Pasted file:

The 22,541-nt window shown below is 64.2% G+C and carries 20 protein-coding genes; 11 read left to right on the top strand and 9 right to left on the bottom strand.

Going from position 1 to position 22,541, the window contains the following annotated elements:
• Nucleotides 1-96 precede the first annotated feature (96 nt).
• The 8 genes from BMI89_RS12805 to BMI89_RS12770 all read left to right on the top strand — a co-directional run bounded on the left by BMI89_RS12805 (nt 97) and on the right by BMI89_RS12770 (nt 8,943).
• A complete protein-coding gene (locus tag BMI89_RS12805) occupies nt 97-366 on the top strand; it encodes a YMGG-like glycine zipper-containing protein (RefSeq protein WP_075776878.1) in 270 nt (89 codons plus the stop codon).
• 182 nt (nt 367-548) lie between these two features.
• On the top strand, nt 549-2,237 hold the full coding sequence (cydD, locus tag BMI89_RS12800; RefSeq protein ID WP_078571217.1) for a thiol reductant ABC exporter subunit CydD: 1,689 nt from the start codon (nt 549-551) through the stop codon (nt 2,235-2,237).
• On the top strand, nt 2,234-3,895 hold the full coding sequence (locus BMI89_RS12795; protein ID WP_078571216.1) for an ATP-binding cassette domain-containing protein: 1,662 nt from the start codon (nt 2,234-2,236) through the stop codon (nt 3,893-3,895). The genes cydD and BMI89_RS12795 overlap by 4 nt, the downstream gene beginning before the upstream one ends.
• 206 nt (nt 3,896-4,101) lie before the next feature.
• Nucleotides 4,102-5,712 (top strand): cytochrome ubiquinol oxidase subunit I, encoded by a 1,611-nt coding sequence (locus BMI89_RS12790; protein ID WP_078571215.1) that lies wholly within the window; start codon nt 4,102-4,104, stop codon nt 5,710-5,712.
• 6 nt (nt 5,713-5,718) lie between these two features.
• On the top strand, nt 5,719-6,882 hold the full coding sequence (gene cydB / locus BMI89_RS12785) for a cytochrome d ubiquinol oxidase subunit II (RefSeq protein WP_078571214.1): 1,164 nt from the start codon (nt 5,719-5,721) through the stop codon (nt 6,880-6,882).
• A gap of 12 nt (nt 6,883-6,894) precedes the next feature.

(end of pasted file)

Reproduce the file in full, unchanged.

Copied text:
The 22,541-nt window shown below is 64.2% G+C and carries 20 protein-coding genes; 11 read left to right on the top strand and 9 right to left on the bottom strand.

Going from position 1 to position 22,541, the window contains the following annotated elements:
• Nucleotides 1-96 precede the first annotated feature (96 nt).
• The 8 genes from BMI89_RS12805 to BMI89_RS12770 all read left to right on the top strand — a co-directional run bounded on the left by BMI89_RS12805 (nt 97) and on the right by BMI89_RS12770 (nt 8,943).
• A complete protein-coding gene (locus tag BMI89_RS12805) occupies nt 97-366 on the top strand; it encodes a YMGG-like glycine zipper-containing protein (RefSeq protein WP_075776878.1) in 270 nt (89 codons plus the stop codon).
• 182 nt (nt 367-548) lie between these two features.
• On the top strand, nt 549-2,237 hold the full coding sequence (cydD, locus tag BMI89_RS12800; RefSeq protein ID WP_078571217.1) for a thiol reductant ABC exporter subunit CydD: 1,689 nt from the start codon (nt 549-551) through the stop codon (nt 2,235-2,237).
• On the top strand, nt 2,234-3,895 hold the full coding sequence (locus BMI89_RS12795; protein ID WP_078571216.1) for an ATP-binding cassette domain-containing protein: 1,662 nt from the start codon (nt 2,234-2,236) through the stop codon (nt 3,893-3,895). The genes cydD and BMI89_RS12795 overlap by 4 nt, the downstream gene beginning before the upstream one ends.
• 206 nt (nt 3,896-4,101) lie before the next feature.
• Nucleotides 4,102-5,712 (top strand): cytochrome ubiquinol oxidase subunit I, encoded by a 1,611-nt coding sequence (locus BMI89_RS12790; protein ID WP_078571215.1) that lies wholly within the window; start codon nt 4,102-4,104, stop codon nt 5,710-5,712.
• 6 nt (nt 5,713-5,718) lie between these two features.
• On the top strand, nt 5,719-6,882 hold the full coding sequence (gene cydB / locus BMI89_RS12785) for a cytochrome d ubiquinol oxidase subunit II (RefSeq protein WP_078571214.1): 1,164 nt from the start codon (nt 5,719-5,721) through the stop codon (nt 6,880-6,882).
• A gap of 12 nt (nt 6,883-6,894) precedes the next feature.